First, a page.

Weekly reading list #2

This week was a busy one with a lot of readings on my list. An interesting development was the award of the Nobel prize in economics to Richard Thaler. Many praised the work of the academic who masterfully translated theories from psychology into economics. Many critics accused economics of imperialism.

  1. Nudging the economists is a brilliant piece on behaviour economics. A must-read for critics of the discipline as well as for those who are working within the field.  Juan Pablo Pardo-Guerra, a sociologist from UCSD, looks at 3 problems with (behavioural) economics among which is the lack of diversity in the field.
  2. A while ago I watched this video of Guy Kawasaki (I think?) in dialogue with a sociologist. He was demanding that the world needs more engineers and computer scientists and less sociologists. It is the former that drive the progress, while the latter just complain. This is a pretty big rhetoric supported by the media… by everybody. Start-ups equal meritocracy. Some of my research showed that the start-ups world is very political. This article I am recommending now tells you the same story but in a different way. Totally recommend it!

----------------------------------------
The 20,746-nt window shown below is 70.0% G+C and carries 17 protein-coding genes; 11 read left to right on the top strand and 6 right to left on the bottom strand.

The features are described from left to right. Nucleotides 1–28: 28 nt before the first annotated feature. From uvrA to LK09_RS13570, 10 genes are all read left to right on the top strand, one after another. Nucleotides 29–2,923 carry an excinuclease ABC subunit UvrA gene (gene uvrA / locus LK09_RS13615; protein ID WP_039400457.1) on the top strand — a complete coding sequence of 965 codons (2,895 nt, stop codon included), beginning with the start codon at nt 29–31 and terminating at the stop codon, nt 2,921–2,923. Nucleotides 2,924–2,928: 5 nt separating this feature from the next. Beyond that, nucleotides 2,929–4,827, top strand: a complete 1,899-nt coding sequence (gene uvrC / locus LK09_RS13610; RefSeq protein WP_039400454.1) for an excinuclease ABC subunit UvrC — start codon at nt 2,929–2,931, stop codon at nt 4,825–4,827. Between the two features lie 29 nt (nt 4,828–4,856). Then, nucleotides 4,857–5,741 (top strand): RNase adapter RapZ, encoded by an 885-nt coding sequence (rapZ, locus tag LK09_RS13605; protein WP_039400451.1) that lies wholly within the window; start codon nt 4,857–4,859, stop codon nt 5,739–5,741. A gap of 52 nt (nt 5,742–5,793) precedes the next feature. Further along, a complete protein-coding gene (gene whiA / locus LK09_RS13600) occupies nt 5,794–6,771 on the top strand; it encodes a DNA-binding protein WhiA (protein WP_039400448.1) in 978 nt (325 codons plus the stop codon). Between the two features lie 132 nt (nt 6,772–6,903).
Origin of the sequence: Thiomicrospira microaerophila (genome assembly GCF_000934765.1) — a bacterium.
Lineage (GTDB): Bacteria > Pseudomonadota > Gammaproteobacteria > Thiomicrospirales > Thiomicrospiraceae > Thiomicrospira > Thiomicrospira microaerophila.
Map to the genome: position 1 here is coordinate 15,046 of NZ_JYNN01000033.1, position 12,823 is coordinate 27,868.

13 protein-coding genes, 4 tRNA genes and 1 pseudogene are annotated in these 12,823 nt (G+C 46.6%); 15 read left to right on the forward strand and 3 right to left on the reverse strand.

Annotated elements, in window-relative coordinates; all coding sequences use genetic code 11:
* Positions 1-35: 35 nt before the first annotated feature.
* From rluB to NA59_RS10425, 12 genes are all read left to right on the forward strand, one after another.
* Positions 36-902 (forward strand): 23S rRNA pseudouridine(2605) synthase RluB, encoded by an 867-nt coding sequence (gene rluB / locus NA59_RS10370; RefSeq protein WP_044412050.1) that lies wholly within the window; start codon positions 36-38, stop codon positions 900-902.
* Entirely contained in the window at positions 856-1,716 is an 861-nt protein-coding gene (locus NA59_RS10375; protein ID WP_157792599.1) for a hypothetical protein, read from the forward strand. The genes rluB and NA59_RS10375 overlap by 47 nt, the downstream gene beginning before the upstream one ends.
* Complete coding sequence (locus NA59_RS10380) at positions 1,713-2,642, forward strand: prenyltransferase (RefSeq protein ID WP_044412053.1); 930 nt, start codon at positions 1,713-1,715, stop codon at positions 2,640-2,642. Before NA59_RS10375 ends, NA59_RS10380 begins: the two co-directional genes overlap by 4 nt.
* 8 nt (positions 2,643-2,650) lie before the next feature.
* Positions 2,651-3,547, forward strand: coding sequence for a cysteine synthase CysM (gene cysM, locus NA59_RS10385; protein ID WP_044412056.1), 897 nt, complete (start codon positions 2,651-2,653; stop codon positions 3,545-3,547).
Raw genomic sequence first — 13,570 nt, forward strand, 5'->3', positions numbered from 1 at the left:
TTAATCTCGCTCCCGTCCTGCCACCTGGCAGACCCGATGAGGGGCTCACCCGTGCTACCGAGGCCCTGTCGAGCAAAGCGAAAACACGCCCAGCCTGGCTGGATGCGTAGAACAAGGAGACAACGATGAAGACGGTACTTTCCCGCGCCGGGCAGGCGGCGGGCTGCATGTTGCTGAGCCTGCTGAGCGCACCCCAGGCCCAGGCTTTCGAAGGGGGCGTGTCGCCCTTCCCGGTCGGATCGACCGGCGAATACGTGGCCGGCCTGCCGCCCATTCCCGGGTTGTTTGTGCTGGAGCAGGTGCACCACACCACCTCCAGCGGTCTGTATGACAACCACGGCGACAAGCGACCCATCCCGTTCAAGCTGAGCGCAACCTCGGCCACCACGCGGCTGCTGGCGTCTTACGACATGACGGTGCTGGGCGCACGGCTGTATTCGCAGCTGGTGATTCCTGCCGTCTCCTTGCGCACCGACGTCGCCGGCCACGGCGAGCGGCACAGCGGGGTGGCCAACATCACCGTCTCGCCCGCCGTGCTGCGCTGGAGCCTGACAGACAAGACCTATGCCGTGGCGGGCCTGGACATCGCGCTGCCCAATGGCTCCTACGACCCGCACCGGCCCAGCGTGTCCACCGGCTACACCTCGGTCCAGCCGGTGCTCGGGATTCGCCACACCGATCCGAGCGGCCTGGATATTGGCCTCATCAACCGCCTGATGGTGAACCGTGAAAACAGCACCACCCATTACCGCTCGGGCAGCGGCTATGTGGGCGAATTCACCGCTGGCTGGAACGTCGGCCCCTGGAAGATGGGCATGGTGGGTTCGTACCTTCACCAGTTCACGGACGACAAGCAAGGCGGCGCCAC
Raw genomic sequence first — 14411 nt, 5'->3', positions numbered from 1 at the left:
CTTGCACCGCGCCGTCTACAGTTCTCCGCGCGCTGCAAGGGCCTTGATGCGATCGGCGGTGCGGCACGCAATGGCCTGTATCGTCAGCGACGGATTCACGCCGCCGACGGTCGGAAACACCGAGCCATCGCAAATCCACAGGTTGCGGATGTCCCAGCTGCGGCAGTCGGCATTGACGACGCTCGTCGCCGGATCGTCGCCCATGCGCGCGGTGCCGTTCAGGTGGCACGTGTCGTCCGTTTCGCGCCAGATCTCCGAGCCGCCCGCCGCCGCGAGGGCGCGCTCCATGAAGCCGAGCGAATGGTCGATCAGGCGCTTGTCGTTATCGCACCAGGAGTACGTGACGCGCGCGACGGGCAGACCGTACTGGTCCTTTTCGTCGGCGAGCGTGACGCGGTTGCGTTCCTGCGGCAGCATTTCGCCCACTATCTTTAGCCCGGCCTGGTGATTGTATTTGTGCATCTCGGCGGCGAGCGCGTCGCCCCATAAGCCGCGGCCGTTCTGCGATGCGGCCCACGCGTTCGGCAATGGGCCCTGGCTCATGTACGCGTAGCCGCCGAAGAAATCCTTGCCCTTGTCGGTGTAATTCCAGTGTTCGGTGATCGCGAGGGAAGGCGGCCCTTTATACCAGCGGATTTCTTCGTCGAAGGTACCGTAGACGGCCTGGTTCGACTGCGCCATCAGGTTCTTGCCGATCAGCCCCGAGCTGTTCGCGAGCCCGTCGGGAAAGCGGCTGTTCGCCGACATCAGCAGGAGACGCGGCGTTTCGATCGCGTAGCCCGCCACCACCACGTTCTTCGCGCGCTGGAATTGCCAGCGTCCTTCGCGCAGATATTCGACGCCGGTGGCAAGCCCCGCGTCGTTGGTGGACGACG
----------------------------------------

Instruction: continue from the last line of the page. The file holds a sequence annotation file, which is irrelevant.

3. Automation and the effect that it has on job security and moreover the society at large is again a hot topic.  One article on this comes from David Besanko. He highlights that labor displacement costs are significant and this could be a side effect of automation. A lecture on the same topic from the LSE.

What am I up to this week?

I am reading The Art of Thinking Clearly by Rolf Dobelli. It is a cute little book packed with aphorisms and anecdotes about how to avoid logical fallacies. It reminds me of La Rochefoucauld. In case you get your hands on it, I would say go for it!

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